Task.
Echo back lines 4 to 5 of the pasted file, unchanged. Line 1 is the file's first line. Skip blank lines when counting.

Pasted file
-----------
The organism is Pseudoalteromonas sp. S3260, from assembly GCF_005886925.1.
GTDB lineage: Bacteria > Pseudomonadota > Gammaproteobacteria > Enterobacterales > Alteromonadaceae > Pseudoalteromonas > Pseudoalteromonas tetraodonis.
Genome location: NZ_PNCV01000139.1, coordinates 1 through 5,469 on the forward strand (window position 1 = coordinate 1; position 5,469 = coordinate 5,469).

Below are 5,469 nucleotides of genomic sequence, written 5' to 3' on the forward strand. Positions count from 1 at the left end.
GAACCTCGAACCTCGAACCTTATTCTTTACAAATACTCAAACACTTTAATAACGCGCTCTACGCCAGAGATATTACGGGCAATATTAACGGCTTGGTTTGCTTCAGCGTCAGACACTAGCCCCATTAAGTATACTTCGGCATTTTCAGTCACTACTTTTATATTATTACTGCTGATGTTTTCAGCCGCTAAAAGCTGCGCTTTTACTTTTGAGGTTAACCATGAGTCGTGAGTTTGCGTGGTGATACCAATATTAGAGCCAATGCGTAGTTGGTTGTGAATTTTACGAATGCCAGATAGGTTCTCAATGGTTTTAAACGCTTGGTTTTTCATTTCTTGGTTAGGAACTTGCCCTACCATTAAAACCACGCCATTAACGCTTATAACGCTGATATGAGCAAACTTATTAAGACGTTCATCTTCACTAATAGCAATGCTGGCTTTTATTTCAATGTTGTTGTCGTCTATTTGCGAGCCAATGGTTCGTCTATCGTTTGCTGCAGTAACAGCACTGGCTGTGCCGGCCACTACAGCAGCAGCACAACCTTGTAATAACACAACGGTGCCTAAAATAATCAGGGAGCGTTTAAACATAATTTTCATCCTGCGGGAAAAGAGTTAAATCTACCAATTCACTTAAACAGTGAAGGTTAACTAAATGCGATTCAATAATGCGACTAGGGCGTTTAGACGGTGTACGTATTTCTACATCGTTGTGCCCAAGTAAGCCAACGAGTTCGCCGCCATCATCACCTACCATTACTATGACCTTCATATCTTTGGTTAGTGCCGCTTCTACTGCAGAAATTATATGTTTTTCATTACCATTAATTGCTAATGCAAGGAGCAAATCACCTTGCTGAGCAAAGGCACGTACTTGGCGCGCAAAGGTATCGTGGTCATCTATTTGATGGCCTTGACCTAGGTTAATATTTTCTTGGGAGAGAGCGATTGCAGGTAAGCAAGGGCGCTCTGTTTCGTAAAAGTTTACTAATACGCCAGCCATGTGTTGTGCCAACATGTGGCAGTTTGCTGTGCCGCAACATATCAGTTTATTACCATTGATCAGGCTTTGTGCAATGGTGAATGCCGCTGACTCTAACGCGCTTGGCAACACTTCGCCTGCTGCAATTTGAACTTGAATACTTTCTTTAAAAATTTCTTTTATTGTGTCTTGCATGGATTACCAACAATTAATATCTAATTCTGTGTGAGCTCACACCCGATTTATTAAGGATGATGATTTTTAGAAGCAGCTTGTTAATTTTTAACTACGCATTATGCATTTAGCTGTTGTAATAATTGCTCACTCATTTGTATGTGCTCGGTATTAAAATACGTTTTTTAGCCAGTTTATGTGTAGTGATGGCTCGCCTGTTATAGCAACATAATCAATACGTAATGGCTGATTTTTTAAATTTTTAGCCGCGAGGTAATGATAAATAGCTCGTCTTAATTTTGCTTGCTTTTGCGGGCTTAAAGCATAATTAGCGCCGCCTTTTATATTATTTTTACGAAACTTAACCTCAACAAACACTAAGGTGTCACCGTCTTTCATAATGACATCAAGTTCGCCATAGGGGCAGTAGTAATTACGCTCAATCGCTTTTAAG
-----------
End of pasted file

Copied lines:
Below are 5,469 nucleotides of genomic sequence, written 5' to 3' on the forward strand. Positions count from 1 at the left end.
GAACCTCGAACCTCGAACCTTATTCTTTACAAATACTCAAACACTTTAATAACGCGCTCTACGCCAGAGATATTACGGGCAATATTAACGGCTTGGTTTGCTTCAGCGTCAGACACTAGCCCCATTAAGTATACTTCGGCATTTTCAGTCACTACTTTTATATTATTACTGCTGATGTTTTCAGCCGCTAAAAGCTGCGCTTTTACTTTTGAGGTTAACCATGAGTCGTGAGTTTGCGTGGTGATACCAATATTAGAGCCAATGCGTAGTTGGTTGTGAATTTTACGAATGCCAGATAGGTTCTCAATGGTTTTAAACGCTTGGTTTTTCATTTCTTGGTTAGGAACTTGCCCTACCATTAAAACCACGCCATTAACGCTTATAACGCTGATATGAGCAAACTTATTAAGACGTTCATCTTCACTAATAGCAATGCTGGCTTTTATTTCAATGTTGTTGTCGTCTATTTGCGAGCCAATGGTTCGTCTATCGTTTGCTGCAGTAACAGCACTGGCTGTGCCGGCCACTACAGCAGCAGCACAACCTTGTAATAACACAACGGTGCCTAAAATAATCAGGGAGCGTTTAAACATAATTTTCATCCTGCGGGAAAAGAGTTAAATCTACCAATTCACTTAAACAGTGAAGGTTAACTAAATGCGATTCAATAATGCGACTAGGGCGTTTAGACGGTGTACGTATTTCTACATCGTTGTGCCCAAGTAAGCCAACGAGTTCGCCGCCATCATCACCTACCATTACTATGACCTTCATATCTTTGGTTAGTGCCGCTTCTACTGCAGAAATTATATGTTTTTCATTACCATTAATTGCTAATGCAAGGAGCAAATCACCTTGCTGAGCAAAGGCACGTACTTGGCGCGCAAAGGTATCGTGGTCATCTATTTGATGGCCTTGACCTAGGTTAATATTTTCTTGGGAGAGAGCGATTGCAGGTAAGCAAGGGCGCTCTGTTTCGTAAAAGTTTACTAATACGCCAGCCATGTGTTGTGCCAACATGTGGCAGTTTGCTGTGCCGCAACATATCAGTTTATTACCATTGATCAGGCTTTGTGCAATGGTGAATGCCGCTGACTCTAACGCGCTTGGCAACACTTCGCCTGCTGCAATTTGAACTTGAATACTTTCTTTAAAAATTTCTTTTATTGTGTCTTGCATGGATTACCAACAATTAATATCTAATTCTGTGTGAGCTCACACCCGATTTATTAAGGATGATGATTTTTAGAAGCAGCTTGTTAATTTTTAACTACGCATTATGCATTTAGCTGTTGTAATAATTGCTCACTCATTTGTATGTGCTCGGTATTAAAATACGTTTTTTAGCCAGTTTATGTGTAGTGATGGCTCGCCTGTTATAGCAACATAATCAATACGTAATGGCTGATTTTTTAAATTTTTAGCCGCGAGGTAATGATAAATAGCTCGTCTTAATTTTGCTTGCTTTTGCGGGCTTAAAGCATAATTAGCGCCGCCTTTTATATTATTTTTACGAAACTTAACCTCAACAAACACTAAGGTGTCACCGTCTTTCATAATGACATCAAGTTCGCCATAGGGGCAGTAGTAATTACGCTCAATCGCTTTTAAG